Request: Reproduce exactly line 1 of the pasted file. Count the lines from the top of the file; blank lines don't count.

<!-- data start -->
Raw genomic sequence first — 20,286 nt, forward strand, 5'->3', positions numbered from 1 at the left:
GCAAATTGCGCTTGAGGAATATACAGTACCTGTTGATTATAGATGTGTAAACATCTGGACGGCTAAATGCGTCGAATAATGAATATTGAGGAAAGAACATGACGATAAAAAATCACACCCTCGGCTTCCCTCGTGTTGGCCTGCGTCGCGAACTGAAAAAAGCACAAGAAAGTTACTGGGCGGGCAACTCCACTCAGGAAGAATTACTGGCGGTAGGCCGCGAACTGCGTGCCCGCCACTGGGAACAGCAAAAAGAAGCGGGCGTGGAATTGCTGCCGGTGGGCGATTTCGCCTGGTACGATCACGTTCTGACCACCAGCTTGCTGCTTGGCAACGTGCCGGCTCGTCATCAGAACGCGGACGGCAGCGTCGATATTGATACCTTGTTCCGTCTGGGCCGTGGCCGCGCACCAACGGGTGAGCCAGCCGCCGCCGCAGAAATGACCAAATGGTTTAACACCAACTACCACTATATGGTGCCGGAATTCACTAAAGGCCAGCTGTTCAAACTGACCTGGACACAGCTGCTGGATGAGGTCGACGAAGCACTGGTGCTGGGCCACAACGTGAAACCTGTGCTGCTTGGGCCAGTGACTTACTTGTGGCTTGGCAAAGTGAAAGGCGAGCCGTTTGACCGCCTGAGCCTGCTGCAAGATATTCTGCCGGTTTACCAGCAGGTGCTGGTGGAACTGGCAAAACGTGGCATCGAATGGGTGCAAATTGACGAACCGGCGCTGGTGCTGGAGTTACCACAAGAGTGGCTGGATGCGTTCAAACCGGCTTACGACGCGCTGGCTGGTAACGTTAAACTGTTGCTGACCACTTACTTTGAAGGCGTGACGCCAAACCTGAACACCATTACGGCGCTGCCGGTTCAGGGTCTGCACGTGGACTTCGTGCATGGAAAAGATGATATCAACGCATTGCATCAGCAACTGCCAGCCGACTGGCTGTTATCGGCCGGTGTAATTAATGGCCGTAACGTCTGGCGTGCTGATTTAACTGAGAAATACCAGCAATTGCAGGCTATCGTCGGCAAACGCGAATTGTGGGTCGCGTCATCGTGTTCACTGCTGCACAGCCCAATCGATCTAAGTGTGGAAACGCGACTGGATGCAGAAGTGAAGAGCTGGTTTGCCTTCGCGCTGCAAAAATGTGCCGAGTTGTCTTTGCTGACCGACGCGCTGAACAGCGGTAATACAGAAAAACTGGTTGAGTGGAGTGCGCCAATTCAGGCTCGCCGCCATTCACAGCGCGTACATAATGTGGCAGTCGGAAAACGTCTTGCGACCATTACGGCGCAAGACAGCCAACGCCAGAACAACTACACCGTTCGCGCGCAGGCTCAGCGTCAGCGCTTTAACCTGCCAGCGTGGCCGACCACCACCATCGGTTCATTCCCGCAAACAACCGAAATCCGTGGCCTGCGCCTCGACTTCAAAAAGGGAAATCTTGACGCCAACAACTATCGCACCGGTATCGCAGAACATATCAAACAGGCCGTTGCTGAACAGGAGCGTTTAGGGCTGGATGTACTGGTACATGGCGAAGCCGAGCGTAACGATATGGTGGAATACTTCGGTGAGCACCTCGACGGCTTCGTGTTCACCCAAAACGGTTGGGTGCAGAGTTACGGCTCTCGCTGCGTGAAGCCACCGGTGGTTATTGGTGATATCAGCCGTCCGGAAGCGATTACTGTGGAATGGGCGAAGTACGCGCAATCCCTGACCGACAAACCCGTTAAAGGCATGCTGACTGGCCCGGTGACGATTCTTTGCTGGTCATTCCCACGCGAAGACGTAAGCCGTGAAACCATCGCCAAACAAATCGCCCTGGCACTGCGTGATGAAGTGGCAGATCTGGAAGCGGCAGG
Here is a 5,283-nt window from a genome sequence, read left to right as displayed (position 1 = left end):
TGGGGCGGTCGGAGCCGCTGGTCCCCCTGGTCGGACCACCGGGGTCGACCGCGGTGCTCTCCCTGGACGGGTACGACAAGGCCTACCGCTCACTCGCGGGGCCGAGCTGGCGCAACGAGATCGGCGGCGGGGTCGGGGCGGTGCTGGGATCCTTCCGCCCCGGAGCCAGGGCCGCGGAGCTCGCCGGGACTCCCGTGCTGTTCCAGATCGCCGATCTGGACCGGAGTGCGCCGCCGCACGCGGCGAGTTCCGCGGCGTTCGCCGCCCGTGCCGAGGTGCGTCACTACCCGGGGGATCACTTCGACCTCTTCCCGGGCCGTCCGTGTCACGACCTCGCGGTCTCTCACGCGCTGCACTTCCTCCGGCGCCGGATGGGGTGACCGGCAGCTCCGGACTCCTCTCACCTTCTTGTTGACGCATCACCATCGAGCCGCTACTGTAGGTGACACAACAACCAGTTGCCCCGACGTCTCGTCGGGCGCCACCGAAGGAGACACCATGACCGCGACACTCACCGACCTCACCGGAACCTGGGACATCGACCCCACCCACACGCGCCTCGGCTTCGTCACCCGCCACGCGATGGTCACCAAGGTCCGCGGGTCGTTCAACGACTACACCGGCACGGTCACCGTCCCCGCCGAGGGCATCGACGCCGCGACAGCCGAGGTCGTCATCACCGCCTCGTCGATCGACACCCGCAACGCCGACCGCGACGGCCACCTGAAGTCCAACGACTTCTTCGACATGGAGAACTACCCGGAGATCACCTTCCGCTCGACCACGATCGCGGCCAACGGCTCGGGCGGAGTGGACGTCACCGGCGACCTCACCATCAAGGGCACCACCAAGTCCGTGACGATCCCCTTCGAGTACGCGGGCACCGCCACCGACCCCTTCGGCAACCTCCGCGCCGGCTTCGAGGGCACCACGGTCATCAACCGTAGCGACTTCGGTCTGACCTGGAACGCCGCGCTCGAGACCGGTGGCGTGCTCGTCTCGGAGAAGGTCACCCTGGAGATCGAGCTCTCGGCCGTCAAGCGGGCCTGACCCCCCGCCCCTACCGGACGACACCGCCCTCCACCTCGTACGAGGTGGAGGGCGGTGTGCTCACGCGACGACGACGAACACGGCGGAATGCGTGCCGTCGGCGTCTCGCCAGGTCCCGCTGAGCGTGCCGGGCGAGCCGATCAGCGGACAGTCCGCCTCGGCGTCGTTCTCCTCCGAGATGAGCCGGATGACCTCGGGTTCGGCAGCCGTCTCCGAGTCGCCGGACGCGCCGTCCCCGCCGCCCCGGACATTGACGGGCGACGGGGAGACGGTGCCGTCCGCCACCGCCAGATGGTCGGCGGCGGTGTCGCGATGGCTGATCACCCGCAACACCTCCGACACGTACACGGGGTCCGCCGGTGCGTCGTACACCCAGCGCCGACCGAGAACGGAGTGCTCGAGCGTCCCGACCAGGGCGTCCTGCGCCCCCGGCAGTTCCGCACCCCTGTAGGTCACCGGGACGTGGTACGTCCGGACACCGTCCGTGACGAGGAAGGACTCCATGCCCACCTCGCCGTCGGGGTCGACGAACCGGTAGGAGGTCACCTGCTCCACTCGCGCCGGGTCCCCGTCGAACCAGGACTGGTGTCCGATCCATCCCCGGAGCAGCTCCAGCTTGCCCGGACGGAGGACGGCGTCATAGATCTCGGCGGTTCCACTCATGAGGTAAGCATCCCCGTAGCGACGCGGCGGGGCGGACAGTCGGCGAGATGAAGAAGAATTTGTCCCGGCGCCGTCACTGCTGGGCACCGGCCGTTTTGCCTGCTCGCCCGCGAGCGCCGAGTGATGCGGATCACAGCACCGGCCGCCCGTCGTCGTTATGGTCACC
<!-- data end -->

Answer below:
Raw genomic sequence first — 20,286 nt, forward strand, 5'->3', positions numbered from 1 at the left: